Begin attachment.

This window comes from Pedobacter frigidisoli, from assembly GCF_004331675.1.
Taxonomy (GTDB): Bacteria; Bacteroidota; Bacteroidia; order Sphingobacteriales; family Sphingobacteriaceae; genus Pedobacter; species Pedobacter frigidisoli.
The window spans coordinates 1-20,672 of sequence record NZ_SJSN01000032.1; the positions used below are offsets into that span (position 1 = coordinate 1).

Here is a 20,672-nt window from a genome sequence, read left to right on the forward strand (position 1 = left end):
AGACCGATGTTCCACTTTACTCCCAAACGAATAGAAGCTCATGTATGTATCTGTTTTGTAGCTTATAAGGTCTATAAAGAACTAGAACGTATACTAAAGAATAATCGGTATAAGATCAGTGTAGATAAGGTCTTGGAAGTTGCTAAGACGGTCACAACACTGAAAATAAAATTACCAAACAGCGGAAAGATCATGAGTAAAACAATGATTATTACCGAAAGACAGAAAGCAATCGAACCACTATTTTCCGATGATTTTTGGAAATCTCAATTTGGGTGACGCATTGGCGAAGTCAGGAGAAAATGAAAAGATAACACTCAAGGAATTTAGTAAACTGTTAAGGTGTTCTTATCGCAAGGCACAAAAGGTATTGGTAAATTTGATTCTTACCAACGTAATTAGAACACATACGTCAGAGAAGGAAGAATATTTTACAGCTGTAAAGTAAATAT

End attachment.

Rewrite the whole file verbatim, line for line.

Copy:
This window comes from Pedobacter frigidisoli, from assembly GCF_004331675.1.
Taxonomy (GTDB): Bacteria; Bacteroidota; Bacteroidia; order Sphingobacteriales; family Sphingobacteriaceae; genus Pedobacter; species Pedobacter frigidisoli.
The window spans coordinates 1-20,672 of sequence record NZ_SJSN01000032.1; the positions used below are offsets into that span (position 1 = coordinate 1).

Here is a 20,672-nt window from a genome sequence, read left to right on the forward strand (position 1 = left end):
AGACCGATGTTCCACTTTACTCCCAAACGAATAGAAGCTCATGTATGTATCTGTTTTGTAGCTTATAAGGTCTATAAAGAACTAGAACGTATACTAAAGAATAATCGGTATAAGATCAGTGTAGATAAGGTCTTGGAAGTTGCTAAGACGGTCACAACACTGAAAATAAAATTACCAAACAGCGGAAAGATCATGAGTAAAACAATGATTATTACCGAAAGACAGAAAGCAATCGAACCACTATTTTCCGATGATTTTTGGAAATCTCAATTTGGGTGACGCATTGGCGAAGTCAGGAGAAAATGAAAAGATAACACTCAAGGAATTTAGTAAACTGTTAAGGTGTTCTTATCGCAAGGCACAAAAGGTATTGGTAAATTTGATTCTTACCAACGTAATTAGAACACATACGTCAGAGAAGGAAGAATATTTTACAGCTGTAAAGTAAATAT